This year, we will again have to act with urgency to help the millions of Californians who have been struggling both before and since the COVID-19 health crisis began. I want to highlight some of the priorities I’ll have in the new year.
When the pandemic hit, nearly a million renter households in our state experienced the loss of a job, leading to a looming eviction crisis with the potential to throw millions of families into catastrophe. In 2019, I was proud to co-author a strongest-in-the-nation bill to protect Californians who rent from unjust evictions and unfair rent-gouging. Unfortunately, this law couldn’t help people who could no longer afford their rent or the small landlords who would struggle to make mortgage payments.
My colleagues and I worked to pass AB 3088, an emergency stop-gap measure to protect tenants and small landlords. But this bill only remains in effect through the end of January, and it does nothing to address our housing and homelessness crisis that is decades in the making.
In this new legislative session, it will be a priority of mine to remind my colleagues that our existing housing crisis did not end when the health crisis began, and that we must also work to address the systemic problems that got us to this point. We cannot allow thousands of hard-working families to be evicted or lose their homes in the middle of a pandemic, just as we cannot afford to wait another year to pass policies that will set California on a path to dramatically increase our housing supply and build sorely needed affordable housing.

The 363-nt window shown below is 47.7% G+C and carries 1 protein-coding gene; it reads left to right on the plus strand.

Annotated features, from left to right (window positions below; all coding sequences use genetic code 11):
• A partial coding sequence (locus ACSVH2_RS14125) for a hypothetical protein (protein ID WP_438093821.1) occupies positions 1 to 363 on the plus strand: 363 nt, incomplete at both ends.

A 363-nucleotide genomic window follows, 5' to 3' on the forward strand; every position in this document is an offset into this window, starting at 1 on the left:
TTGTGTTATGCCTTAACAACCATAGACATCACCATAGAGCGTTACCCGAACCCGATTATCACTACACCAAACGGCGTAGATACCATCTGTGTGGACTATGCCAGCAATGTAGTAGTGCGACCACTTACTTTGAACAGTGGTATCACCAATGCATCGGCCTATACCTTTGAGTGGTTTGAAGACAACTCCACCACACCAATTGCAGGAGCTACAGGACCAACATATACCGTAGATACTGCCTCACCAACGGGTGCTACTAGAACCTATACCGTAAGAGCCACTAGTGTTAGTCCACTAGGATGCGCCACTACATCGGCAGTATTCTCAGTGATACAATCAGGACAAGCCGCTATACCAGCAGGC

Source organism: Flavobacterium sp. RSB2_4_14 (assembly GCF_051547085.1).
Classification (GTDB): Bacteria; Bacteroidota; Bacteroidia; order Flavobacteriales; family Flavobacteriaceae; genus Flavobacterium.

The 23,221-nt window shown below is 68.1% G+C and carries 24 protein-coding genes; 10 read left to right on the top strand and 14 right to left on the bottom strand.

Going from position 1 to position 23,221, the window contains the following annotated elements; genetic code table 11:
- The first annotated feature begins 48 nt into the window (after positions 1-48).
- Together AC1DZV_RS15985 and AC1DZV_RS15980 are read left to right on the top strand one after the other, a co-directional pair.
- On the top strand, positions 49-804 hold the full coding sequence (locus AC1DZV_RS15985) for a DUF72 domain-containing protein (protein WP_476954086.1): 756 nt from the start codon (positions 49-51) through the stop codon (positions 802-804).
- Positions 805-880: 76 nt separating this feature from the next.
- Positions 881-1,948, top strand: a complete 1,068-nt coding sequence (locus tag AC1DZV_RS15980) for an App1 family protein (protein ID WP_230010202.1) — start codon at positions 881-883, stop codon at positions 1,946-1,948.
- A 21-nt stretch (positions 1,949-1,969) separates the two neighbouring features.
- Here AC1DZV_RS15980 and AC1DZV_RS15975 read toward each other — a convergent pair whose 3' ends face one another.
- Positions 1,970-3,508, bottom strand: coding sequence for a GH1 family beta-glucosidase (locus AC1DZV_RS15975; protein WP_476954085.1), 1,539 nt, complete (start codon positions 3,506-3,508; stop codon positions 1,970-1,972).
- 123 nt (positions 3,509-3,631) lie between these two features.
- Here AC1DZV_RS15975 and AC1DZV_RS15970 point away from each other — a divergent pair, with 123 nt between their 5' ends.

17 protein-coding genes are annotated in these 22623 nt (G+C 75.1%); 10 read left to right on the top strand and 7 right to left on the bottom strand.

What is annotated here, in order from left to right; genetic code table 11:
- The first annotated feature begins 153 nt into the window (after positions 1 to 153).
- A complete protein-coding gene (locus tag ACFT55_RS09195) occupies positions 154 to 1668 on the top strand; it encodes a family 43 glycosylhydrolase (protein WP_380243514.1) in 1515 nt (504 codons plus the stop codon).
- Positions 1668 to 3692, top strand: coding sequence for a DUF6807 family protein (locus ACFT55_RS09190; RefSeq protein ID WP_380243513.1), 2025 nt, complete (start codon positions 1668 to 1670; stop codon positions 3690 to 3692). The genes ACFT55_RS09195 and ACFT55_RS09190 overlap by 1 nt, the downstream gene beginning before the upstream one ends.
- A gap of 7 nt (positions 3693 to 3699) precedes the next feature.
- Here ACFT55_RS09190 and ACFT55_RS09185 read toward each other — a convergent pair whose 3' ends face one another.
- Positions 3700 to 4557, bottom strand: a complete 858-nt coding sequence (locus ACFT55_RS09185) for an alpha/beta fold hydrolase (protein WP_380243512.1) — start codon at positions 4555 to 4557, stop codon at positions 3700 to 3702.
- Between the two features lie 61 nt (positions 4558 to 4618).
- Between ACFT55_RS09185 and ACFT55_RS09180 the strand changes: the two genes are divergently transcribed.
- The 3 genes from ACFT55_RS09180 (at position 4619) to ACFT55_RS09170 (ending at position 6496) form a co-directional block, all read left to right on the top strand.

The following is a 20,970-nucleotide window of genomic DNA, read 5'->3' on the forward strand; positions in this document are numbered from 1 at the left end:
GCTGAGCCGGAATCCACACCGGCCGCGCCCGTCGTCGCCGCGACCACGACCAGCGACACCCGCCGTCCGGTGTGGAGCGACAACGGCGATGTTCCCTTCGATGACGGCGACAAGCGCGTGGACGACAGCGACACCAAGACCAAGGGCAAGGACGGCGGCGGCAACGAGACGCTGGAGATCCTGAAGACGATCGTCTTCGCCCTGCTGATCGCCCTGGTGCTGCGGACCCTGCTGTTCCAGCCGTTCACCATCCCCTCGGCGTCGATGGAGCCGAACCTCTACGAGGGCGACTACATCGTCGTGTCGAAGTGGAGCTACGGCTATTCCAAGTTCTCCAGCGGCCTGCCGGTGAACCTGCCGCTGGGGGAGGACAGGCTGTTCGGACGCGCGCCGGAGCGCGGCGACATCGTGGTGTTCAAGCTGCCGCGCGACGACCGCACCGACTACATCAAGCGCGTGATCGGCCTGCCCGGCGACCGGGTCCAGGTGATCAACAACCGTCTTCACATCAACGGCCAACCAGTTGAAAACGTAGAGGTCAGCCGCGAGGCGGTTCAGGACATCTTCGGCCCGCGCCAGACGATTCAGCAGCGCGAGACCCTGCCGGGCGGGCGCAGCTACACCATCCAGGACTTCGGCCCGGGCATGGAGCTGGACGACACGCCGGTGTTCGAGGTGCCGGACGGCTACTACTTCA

I will work to pass legislation that helps people now, while bringing us closer to our long-term goals of making the cost of living in California affordable to working families again.
It is critical, however, that we do not simply throw money at our problems. In a preview of his draft budget, Gov. Gavin Newsom announced a proposal to provide $575 million in new emergency aid for small businesses. I commend the governor for prioritizing the small businesses throughout California that are the backbone of our state’s economy and essential to our communities, however, we need to make sure that this is help that is received and not just promised.
Cal Matters reported that three weeks after the first doses of the COVID-19 vaccine arrived in our state, only 35 percent had been administered. A vaccine does not save lives if it doesn’t make it into people’s arms, and emergency financial aid won’t keep the doors of small businesses open if it doesn’t reach them.
As we review the governor’s proposed budget and begin negotiations in the coming months, I’ll be working to make sure that we are prudent with taxpayer dollars and that our communities actually see the money the state has promised.
Many of our 2020 challenges have unfortunately followed us into 2021, but with them comes the opportunity to build a stronger California.
Reach Assemblyman Tim Grayson at (925) 521-1511. Visit or write the district office 2151 Salvio Street, Suite P, Concord, CA 94520